Getty Images says, of this photo:
Chicago Cubs manager Leo Durocher, playing baseball in the field, circa 1966
Well, that’s sort of right. That’s definitely Durocher at the right, but he’s not “playing baseball,” he’s just kind of standing there smiling, perhaps talking to someone just out of the frame.
What I’m more interested in here are the other people in the photo. Here’s a larger version so you can see what I’m talking about:
This photo was taken at Cubs spring training in 1966, Durocher’s first year as manager. It’s an interesting photo just for that. The Cubs had held spring training at Rendezvous Park in Mesa, Arizona from 1952-65, but departed for Long Beach, California in 1966 because apparently the city of Mesa didn’t have sufficient facilities for their minor-league teams. They had considered spending part of spring training 1966 at the site of their former spring location on Catalina Island off the coast of California before moving to Long Beach, per a Tribune report May 24, 1965, but that never happened. At the time they were considering a proposed spring complex that was to be built in Escondido, California, north of San Diego, but that plan was later abandoned.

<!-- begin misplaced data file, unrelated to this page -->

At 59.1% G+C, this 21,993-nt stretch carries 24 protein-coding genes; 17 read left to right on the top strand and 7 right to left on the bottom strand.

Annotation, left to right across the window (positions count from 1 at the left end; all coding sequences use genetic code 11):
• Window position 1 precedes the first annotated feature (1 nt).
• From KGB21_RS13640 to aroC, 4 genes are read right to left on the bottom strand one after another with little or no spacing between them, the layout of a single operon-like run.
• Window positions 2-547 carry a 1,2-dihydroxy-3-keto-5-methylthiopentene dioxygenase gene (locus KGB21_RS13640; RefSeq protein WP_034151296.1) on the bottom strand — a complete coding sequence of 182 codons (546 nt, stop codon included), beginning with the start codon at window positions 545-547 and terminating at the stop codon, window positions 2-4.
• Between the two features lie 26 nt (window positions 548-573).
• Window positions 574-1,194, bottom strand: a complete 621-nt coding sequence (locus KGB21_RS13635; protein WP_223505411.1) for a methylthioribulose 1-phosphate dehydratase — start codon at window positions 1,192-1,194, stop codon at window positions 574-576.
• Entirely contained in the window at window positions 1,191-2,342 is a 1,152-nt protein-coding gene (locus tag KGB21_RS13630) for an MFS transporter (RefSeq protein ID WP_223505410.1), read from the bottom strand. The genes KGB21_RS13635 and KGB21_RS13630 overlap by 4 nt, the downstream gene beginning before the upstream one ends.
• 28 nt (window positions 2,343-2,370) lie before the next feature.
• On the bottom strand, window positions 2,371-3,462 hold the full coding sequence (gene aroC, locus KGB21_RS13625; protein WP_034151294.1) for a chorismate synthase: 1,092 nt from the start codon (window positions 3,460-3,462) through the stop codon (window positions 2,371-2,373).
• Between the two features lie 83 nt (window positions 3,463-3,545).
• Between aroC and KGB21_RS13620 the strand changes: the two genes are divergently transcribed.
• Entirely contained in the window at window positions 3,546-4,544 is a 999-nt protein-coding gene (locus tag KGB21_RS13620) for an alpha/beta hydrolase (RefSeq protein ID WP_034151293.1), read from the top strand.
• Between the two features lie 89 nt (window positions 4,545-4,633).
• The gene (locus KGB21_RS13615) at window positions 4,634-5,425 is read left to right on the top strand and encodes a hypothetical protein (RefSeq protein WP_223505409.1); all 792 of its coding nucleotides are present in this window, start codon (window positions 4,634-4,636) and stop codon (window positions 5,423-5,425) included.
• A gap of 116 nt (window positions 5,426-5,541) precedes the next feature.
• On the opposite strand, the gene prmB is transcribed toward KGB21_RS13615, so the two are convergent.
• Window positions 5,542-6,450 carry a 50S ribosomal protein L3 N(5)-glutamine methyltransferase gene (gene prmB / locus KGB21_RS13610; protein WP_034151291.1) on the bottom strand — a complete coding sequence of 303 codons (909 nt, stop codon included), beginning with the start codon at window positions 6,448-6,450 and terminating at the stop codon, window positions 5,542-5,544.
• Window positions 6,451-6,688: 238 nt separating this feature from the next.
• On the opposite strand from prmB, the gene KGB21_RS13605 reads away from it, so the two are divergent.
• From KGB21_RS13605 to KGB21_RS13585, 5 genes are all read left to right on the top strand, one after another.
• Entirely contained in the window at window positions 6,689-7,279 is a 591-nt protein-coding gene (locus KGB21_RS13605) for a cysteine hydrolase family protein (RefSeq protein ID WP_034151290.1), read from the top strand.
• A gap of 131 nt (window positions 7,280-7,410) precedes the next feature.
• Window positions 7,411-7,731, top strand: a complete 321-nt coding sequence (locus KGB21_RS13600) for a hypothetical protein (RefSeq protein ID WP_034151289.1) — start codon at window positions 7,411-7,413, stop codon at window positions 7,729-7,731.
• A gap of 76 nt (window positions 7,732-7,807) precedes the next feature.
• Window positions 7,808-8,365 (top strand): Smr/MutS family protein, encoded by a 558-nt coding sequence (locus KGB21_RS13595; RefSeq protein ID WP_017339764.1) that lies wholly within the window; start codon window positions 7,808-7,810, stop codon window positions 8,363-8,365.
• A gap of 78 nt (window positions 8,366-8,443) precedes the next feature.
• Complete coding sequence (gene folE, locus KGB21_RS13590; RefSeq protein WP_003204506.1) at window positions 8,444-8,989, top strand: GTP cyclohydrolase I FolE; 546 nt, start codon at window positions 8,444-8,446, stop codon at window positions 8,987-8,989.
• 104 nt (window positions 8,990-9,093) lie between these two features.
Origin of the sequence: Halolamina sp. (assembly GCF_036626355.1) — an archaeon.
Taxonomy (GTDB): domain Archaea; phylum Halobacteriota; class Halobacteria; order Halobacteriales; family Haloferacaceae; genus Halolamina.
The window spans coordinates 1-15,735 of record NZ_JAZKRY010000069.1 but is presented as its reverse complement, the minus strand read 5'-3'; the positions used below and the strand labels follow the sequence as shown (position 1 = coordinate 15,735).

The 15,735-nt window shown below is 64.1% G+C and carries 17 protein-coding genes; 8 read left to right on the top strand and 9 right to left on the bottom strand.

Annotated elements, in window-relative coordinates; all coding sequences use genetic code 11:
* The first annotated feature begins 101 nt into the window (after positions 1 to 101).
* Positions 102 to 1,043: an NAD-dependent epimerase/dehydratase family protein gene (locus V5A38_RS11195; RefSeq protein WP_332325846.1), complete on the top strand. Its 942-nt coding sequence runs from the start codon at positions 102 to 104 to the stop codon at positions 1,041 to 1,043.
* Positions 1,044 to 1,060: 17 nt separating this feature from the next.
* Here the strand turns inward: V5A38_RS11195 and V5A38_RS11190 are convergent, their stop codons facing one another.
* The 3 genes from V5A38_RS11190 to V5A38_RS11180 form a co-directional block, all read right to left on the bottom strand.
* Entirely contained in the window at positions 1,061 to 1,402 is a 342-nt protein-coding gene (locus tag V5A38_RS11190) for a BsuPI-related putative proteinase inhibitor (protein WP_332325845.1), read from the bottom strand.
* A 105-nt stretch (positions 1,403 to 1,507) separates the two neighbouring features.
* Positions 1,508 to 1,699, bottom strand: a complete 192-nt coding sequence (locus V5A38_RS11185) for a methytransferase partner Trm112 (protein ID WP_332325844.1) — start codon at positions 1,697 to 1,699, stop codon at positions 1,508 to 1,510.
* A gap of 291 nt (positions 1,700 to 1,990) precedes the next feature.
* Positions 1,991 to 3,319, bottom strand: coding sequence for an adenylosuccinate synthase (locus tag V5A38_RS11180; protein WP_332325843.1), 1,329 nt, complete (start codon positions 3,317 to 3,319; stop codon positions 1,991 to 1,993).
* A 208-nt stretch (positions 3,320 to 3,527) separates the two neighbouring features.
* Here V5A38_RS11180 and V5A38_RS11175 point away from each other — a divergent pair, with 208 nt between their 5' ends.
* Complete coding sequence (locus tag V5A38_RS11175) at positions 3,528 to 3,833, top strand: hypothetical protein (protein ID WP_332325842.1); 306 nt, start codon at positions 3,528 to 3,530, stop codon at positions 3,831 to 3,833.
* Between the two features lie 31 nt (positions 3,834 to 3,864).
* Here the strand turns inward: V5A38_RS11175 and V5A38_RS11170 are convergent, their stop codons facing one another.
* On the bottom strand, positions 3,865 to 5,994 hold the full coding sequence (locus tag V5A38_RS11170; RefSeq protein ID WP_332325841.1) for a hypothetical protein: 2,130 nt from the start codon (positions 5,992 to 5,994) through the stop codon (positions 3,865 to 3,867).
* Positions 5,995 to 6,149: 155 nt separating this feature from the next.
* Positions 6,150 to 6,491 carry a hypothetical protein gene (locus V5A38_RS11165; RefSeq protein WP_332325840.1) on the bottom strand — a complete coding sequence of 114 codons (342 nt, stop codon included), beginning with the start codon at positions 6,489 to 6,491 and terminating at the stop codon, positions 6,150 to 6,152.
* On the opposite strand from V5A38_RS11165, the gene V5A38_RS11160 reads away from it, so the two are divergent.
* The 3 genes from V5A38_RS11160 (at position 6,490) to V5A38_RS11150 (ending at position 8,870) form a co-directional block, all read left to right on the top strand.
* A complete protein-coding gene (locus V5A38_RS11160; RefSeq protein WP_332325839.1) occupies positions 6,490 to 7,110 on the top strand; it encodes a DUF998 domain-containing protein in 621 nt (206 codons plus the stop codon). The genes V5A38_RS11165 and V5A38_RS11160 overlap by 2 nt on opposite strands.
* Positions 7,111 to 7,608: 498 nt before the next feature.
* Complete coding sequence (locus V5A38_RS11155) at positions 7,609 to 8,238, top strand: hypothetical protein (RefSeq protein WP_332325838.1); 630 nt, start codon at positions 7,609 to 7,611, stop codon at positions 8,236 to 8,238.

In any case, the Long Beach spring camp lasted just a year, largely because it wound up being difficult for the Cubs to play spring games, being so far away from most other teams’ spring camps. They played only eight spring games in Long Beach, traveling to Phoenix, Palm Springs, Tucson, Nogales, Arizona, and San Diego for 21 other contests. I’m pretty sure you can see how that travel got tiresome for spring games, and beyond that, the Cubs often had to cede the use of Blair Field in Long Beach to local high school and college teams in the afternoons. Lastly, it wound up raining on quite a few days, cancelling workouts.
So the Cubs departed Long Beach after one season, noted in a Tribune article May 4, 1966, and returned to Arizona for spring training. They trained in Scottsdale from 1967-78 and then went back to Mesa in 1979, where they have had spring camp ever since.
Anyway, the reason I’m posting this photo is the three men with visible numbers. I can identify just one of them. No. 43 is Wes Covington, an outfielder who’d had some good years with the Braves and Phillies and who was acquired in trade in January 1966. He played in just nine games as a Cub before he was released in early May.
The Cubs, though, did not have anyone who wore No. 24 or No. 50 in 1966 — neither player nor coach. No. 50 has gray hair, likely a coach who was there just for spring training. It’s possible that could be Charlie Grimm, who the Tribune reported in early 1966 was going to be in Long Beach as an instructor, but it’s impossible to tell for sure.
It is possible that No. 50 is this guy talking to Durocher, as this photo is by the same photographer and very possibly taken on the same day:
I don’t recognize him. Do you?
Meanwhile, No. 24 could be just about anyone.
If you’ve got any idea who those two men are, let us know.